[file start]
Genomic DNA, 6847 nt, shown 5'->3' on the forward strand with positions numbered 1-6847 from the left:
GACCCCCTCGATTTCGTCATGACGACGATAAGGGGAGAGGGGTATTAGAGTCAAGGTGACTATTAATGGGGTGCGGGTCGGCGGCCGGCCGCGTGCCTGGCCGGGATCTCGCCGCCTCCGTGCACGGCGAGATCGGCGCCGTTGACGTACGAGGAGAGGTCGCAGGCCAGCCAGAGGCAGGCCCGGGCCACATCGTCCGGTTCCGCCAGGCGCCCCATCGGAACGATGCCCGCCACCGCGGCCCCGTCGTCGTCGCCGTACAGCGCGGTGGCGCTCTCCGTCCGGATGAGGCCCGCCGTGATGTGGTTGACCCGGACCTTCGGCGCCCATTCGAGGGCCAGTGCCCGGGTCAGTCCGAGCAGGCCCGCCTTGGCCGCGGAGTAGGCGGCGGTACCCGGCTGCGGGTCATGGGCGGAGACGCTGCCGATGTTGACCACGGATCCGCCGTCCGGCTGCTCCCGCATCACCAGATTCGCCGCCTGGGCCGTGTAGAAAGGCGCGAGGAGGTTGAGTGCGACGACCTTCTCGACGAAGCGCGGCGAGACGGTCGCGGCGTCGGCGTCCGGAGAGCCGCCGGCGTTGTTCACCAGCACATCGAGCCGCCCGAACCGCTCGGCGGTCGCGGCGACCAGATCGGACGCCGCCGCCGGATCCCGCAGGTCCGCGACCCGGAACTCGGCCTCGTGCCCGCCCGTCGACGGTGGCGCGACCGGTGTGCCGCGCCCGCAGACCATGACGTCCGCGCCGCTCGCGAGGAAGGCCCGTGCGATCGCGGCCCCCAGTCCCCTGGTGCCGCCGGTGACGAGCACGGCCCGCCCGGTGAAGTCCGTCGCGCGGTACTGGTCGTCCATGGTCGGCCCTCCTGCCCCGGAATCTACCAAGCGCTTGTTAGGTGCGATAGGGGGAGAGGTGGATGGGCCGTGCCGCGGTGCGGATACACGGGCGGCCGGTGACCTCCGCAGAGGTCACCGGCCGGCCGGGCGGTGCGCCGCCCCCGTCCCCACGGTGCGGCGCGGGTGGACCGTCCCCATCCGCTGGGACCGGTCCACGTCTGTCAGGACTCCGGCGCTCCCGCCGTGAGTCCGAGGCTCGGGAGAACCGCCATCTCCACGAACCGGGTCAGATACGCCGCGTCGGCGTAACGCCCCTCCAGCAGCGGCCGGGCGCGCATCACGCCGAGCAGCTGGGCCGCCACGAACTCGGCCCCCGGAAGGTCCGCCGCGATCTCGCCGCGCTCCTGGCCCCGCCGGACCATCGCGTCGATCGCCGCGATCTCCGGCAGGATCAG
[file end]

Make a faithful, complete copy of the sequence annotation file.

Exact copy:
Genomic DNA, 6847 nt, shown 5'->3' on the forward strand with positions numbered 1-6847 from the left:
GACCCCCTCGATTTCGTCATGACGACGATAAGGGGAGAGGGGTATTAGAGTCAAGGTGACTATTAATGGGGTGCGGGTCGGCGGCCGGCCGCGTGCCTGGCCGGGATCTCGCCGCCTCCGTGCACGGCGAGATCGGCGCCGTTGACGTACGAGGAGAGGTCGCAGGCCAGCCAGAGGCAGGCCCGGGCCACATCGTCCGGTTCCGCCAGGCGCCCCATCGGAACGATGCCCGCCACCGCGGCCCCGTCGTCGTCGCCGTACAGCGCGGTGGCGCTCTCCGTCCGGATGAGGCCCGCCGTGATGTGGTTGACCCGGACCTTCGGCGCCCATTCGAGGGCCAGTGCCCGGGTCAGTCCGAGCAGGCCCGCCTTGGCCGCGGAGTAGGCGGCGGTACCCGGCTGCGGGTCATGGGCGGAGACGCTGCCGATGTTGACCACGGATCCGCCGTCCGGCTGCTCCCGCATCACCAGATTCGCCGCCTGGGCCGTGTAGAAAGGCGCGAGGAGGTTGAGTGCGACGACCTTCTCGACGAAGCGCGGCGAGACGGTCGCGGCGTCGGCGTCCGGAGAGCCGCCGGCGTTGTTCACCAGCACATCGAGCCGCCCGAACCGCTCGGCGGTCGCGGCGACCAGATCGGACGCCGCCGCCGGATCCCGCAGGTCCGCGACCCGGAACTCGGCCTCGTGCCCGCCCGTCGACGGTGGCGCGACCGGTGTGCCGCGCCCGCAGACCATGACGTCCGCGCCGCTCGCGAGGAAGGCCCGTGCGATCGCGGCCCCCAGTCCCCTGGTGCCGCCGGTGACGAGCACGGCCCGCCCGGTGAAGTCCGTCGCGCGGTACTGGTCGTCCATGGTCGGCCCTCCTGCCCCGGAATCTACCAAGCGCTTGTTAGGTGCGATAGGGGGAGAGGTGGATGGGCCGTGCCGCGGTGCGGATACACGGGCGGCCGGTGACCTCCGCAGAGGTCACCGGCCGGCCGGGCGGTGCGCCGCCCCCGTCCCCACGGTGCGGCGCGGGTGGACCGTCCCCATCCGCTGGGACCGGTCCACGTCTGTCAGGACTCCGGCGCTCCCGCCGTGAGTCCGAGGCTCGGGAGAACCGCCATCTCCACGAACCGGGTCAGATACGCCGCGTCGGCGTAACGCCCCTCCAGCAGCGGCCGGGCGCGCATCACGCCGAGCAGCTGGGCCGCCACGAACTCGGCCCCCGGAAGGTCCGCCGCGATCTCGCCGCGCTCCTGGCCCCGCCGGACCATCGCGTCGATCGCCGCGATCTCCGGCAGGATCAG